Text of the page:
• Pat Nurse says:

          and please do invest in a pocket ashtray and spread the word. Never give them an opportunity to either punish us for dropping litter or to call for outdoor bans because of it. Always use a pocket ashtray. Take your cig end rubbish home for the bin or empty the contents in your ashtray in a public bin. There is usually one that you will pass. In as much as I ask for tolerance for smokers, I also ask that smokers are considerate in return and that means not dumping fag ends wherever we like. I wouldn’t throw a crisp packet overboard so I wouldn’t throw a cig end over either. If I see anyone doing it when on a P&O trip, for example, I always explain how this just gives the other side ammo to throw at us. The only reason the antis complain about cig rubbish, without promoting the use of pocket ashtrays, is so we fall into the trap of annoying the hell out of smokerphobics who can then call for more bans on these “filthy, inconsiderate and dirty smokers.”

        • John Mallon says:

          Points taken Pat and I have alerted the web master to your problem.
          On portable ashtrays, like you I abhor rubbish and did have a set of twenty portables but they are all used now. So, if I’m out, I top and stamp the lighted bit and pocket the butt for disposal at home.
          But the Scandinavian experience, (and Germany too,) was that it was fine if you smoked and fine if you ate and drank also. On smaller tour boats, you could smoke on deck but not have food out there and conversely, you could eat inside but not smoke. It was common and acceptable to drink (alcohol), while walking in Denmark and Germany but not Norway.
          In other words Rose, smoking was no big thing, just sensibly regulated with viable alternatives provided. I had no self-consciousness about enjoying a smoke.
          That is sadly not the case in Ireland or the UK!

    • Pat Nurse says:

      John – it was your post that I tried to comment on over at Forest Ireland but couldn’t. It kept asking me to prove I wasn’t spam but I couldn’t figure out how to do that so I posted it on my own FB page and Frank picked it up.

  4. Bandit 1 says:

    One day, hopefully not too far off, decency will return and the current situation – and those who favour it – will be looked upon as they should be: with disgust. The very fact that the contemporary ‘norms’ have to be held in place by the force of law and by relentless propaganda mean that they are patently unnatural and unsustainable.

    • Rose says:

      I wholeheartedly agree, it still feels quite surreal.

    • Frank Davis says:

      The very fact that the contemporary ‘norms’ have to be held in place by the force of law and by relentless propaganda mean that they are patently unnatural and unsustainable.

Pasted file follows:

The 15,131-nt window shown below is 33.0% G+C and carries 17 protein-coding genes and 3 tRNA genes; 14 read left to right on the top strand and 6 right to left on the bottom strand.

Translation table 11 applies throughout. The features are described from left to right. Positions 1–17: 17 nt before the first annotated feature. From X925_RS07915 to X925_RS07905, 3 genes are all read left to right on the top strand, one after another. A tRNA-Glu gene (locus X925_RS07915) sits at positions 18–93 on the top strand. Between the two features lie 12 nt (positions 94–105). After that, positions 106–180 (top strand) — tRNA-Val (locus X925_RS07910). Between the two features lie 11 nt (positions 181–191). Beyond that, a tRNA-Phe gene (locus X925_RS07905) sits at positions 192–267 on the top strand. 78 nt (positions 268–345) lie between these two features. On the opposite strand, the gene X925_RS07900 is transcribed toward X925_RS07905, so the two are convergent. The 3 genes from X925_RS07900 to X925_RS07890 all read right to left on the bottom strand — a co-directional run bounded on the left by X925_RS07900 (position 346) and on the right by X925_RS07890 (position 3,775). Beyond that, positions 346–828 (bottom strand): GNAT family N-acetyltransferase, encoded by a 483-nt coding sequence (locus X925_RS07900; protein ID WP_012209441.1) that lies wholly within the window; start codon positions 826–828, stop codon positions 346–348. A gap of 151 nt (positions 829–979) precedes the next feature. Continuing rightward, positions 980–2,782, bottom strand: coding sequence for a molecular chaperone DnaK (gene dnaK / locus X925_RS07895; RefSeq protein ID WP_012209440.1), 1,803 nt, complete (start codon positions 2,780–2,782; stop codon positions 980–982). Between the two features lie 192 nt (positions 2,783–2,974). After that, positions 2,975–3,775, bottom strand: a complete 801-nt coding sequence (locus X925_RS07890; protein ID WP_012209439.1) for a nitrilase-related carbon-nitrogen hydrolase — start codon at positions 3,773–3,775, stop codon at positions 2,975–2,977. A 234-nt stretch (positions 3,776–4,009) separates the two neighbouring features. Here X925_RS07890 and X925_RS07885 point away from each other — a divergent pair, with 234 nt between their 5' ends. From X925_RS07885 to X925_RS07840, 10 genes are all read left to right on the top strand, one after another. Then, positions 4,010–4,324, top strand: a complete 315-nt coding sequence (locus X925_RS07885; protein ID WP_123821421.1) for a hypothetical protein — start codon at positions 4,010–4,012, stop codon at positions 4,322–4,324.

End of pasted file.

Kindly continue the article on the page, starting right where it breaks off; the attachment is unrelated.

Indeed. Enforcing the law and relentless propaganda are both expensive, and should other priorities intrude, it will cease to be possible to fund them. I’m surprised they’ve lasted as long as they have, to be honest.

  5. Furtive Ferret says:

    The other thing about the Czech’s is that they seem quite disinclined to push authoritarian diktat at the general population. Having spent some considerable time in the country the liberal attitude towards such things is probably a backlash against the former communist rule.

    It’s also worth noting that CZ right now are debating TC policies in their parliament but wherever they do it is unlikely to be as draconian as the UK ban.

  6. Igrowmyown says:

    I am reminded of the time that my wife,myself and my daughter stayed in a Prague hotel a few years ago. You could smoke in the corridor but not in your room and you could smoke in the bar/restaurant. There was a large party of Slovaks staying there for a youth ice hockey tournament and they all smoked like troopers in the bar/restaurant, so much that even as a smoker I expected my eyes to begin stinging but because of the ubiquitous air filtration system in all Prague bars the smoke was never noticeable. Even at Prague Castle in the equivalent of a National Trust cafe, smoking was just….normal. However what really impressed me about Prague was the complete lack of cultural snobbery compared to the U.K.,please,please don’t ruin it you Czech politicians.

  7. Tony says:

    A few thoughts on vocabulary.

    I think tolerance is something that people should extend to anyone who breaches minor laws or etiquette, either occasionally or accidentally. I wish people would desist from using the phrase ‘zero tolerance’. What does it mean? A fine for speeding by one mph? I want to live in a tolerant society. But of course the real issue is about the limits to tolerance and that’s an entirely legitimate debate. As a society we probably are too tolerant of some things.

    I do not think tolerance is relevant to smoking. Smoking is not a breach of law or etiquette. Instead we should strongly insist upon consideration and courtesy. Everyone is deserving of that.

    Anti-smokers, (some) medics and the political class have a lot to learn.

    We should not tolerate breaches of bad laws either. Rather, we should applaud, give support and show solidarity.